An AT-AT has blast-impervious armor plating, and resembles a gigantic beast as it moves across the battlefield. An AT-AT’s head carries the main armaments, a pair of light blasters located on the walker’s “temples,” and heavier, twin laser cannons mounted on the walker’s “chin.”

The command crew pilots the AT-AT from the walker’s head, which is connected to the main body by a flexible neck. The crew consists of a commander, a gunner, and a pilot. Additional crews and troops can be carried in the walker’s main storage bay.

Remember what happened to the AT-AT walkers? One was destroyed when a Rebel Alliance Snowspeeder wrapped a tow cable around its legs; another one was taken down by Luke Skywalker, who ravaged its underbelly with his light saber.

The AT-ATs were tripped up by the spunky rebels in their small, highly maneuverable speeders.

Anybody seeing any parallels here? Those Snowspeeders, that independent/networked Rebel Alliance, against those AT-ATs, that Galactic Empire.  As Solomon Burke used to ask his audiences in his later days, “Are you with me?”

I mean MidLaw, BigLaw?  Are you sure you don’t see it?

All-terrain armored transports in service of empire, or a network of free,  independent speeders? Choose your metaphor and let’s go.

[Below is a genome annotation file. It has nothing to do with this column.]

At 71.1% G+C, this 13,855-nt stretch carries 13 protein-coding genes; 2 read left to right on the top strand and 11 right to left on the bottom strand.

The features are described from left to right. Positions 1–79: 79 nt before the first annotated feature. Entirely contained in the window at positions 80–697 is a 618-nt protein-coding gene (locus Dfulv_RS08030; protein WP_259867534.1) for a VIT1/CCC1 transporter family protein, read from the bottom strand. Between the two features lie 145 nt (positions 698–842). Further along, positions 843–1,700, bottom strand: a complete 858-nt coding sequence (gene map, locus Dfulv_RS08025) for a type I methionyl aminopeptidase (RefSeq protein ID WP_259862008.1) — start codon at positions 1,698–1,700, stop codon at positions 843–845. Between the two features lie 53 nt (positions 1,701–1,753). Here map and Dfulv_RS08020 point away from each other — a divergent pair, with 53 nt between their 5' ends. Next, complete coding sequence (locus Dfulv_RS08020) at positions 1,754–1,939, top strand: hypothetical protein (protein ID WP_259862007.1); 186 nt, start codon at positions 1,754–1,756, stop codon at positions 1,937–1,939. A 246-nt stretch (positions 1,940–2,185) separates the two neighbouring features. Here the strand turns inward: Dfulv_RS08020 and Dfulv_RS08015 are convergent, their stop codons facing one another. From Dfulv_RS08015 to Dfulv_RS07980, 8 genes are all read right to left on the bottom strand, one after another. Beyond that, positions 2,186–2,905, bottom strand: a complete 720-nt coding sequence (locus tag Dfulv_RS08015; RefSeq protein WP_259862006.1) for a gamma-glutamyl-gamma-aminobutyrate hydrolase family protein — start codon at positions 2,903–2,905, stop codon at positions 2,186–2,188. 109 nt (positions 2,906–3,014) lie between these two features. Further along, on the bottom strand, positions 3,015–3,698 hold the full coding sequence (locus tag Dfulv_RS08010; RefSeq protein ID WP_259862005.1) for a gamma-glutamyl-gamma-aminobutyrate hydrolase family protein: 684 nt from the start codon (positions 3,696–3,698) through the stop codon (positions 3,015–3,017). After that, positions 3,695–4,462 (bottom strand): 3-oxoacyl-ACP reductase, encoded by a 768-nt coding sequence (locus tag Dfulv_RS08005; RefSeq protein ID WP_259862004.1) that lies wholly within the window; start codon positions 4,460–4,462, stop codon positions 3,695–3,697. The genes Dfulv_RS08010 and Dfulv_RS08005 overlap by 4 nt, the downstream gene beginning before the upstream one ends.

Here are links to earlier posts that, in a metaphorical sense, address the coming challenge of rebel alliances to galactic empires:

http://ow.ly/fnC0h

http://ow.ly/fnC3o

http://ow.ly/fnC6f

http://ow.ly/fnCwU

Size Is Not a Factor in the Law Firm Profit Formula

At the AltmanWeil seminar, Tom Clay had a slide under the heading Revisiting the Profit Formula that said, “Notice: Size is not a factor here.” (The formula is David Maister’s profit formula, which makes law firm economics a function of hours, rates, expenses and collection efficiencies.)

Imagine my satisfaction at seeing the leading “quants” confirming my favorite theme. In Nilofer Merchant’s magisterial phrase: “The competitive advantages of scale have been commoditized.”

“Size,” we are told, “only matters to a professional services firm in three situations.” (Go read what George Beaton says at the link.) In part he says, that size matters

  • To ensure that your firm has sufficient depth to survive the loss of a partner or major client,
  • To meet the needs of core clients for depth, range of services and locations, and
  • Where the cost of the service falls with the volume of services delivered.

I understand Merchant to say that these three imperatives will pretty much come off the table in time. They can be satisfied other ways.

In current lingo, scale or size can be networked, outsourced, or algorithmed. With every year that passes, in-firm scale or size will claim less and less of a premium.

By the way, I find this vision of the cloudy future (size-doesn’t-matter — or, better, size-need-not-matter) confirmed in Jordan Furlong’s recent discussion of The evolution of the legal services market: Stage 3

Well, there a few reasons still,  for practicing law in firms instead of dead solo. They are to be found in earlier posts and one day soon, I’ll draw them together in one place. In the meantime though, remember: “size is not a factor in the profit formula” and “the competitive advantages of scale have been commoditized.”